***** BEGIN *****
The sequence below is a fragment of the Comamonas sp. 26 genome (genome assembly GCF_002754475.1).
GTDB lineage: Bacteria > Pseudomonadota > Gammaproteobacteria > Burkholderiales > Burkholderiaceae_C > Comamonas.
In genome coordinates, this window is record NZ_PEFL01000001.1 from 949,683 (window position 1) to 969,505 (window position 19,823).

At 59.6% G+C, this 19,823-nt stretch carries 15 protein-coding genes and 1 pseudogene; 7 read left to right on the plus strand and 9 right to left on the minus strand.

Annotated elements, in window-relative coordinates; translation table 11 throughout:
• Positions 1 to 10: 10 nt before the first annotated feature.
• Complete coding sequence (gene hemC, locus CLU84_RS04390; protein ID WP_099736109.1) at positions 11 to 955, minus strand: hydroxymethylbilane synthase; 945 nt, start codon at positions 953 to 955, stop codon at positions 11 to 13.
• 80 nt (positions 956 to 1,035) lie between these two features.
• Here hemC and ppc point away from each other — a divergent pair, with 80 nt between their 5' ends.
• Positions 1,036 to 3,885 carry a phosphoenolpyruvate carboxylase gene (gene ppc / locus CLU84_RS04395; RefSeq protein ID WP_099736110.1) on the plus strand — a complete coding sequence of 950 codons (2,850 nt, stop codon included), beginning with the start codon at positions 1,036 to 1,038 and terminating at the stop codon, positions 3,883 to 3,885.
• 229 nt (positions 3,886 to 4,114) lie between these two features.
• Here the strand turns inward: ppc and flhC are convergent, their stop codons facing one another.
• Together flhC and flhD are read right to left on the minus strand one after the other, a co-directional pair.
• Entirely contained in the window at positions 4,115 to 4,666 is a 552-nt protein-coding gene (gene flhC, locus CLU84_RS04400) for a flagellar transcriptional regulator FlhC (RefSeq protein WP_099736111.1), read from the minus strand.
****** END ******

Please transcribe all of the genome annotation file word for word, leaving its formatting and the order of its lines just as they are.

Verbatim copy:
The sequence below is a fragment of the Comamonas sp. 26 genome (genome assembly GCF_002754475.1).
GTDB lineage: Bacteria > Pseudomonadota > Gammaproteobacteria > Burkholderiales > Burkholderiaceae_C > Comamonas.
In genome coordinates, this window is record NZ_PEFL01000001.1 from 949,683 (window position 1) to 969,505 (window position 19,823).

At 59.6% G+C, this 19,823-nt stretch carries 15 protein-coding genes and 1 pseudogene; 7 read left to right on the plus strand and 9 right to left on the minus strand.

Annotated elements, in window-relative coordinates; translation table 11 throughout:
• Positions 1 to 10: 10 nt before the first annotated feature.
• Complete coding sequence (gene hemC, locus CLU84_RS04390; protein ID WP_099736109.1) at positions 11 to 955, minus strand: hydroxymethylbilane synthase; 945 nt, start codon at positions 953 to 955, stop codon at positions 11 to 13.
• 80 nt (positions 956 to 1,035) lie between these two features.
• Here hemC and ppc point away from each other — a divergent pair, with 80 nt between their 5' ends.
• Positions 1,036 to 3,885 carry a phosphoenolpyruvate carboxylase gene (gene ppc / locus CLU84_RS04395; RefSeq protein ID WP_099736110.1) on the plus strand — a complete coding sequence of 950 codons (2,850 nt, stop codon included), beginning with the start codon at positions 1,036 to 1,038 and terminating at the stop codon, positions 3,883 to 3,885.
• 229 nt (positions 3,886 to 4,114) lie between these two features.
• Here the strand turns inward: ppc and flhC are convergent, their stop codons facing one another.
• Together flhC and flhD are read right to left on the minus strand one after the other, a co-directional pair.
• Entirely contained in the window at positions 4,115 to 4,666 is a 552-nt protein-coding gene (gene flhC, locus CLU84_RS04400) for a flagellar transcriptional regulator FlhC (RefSeq protein WP_099736111.1), read from the minus strand.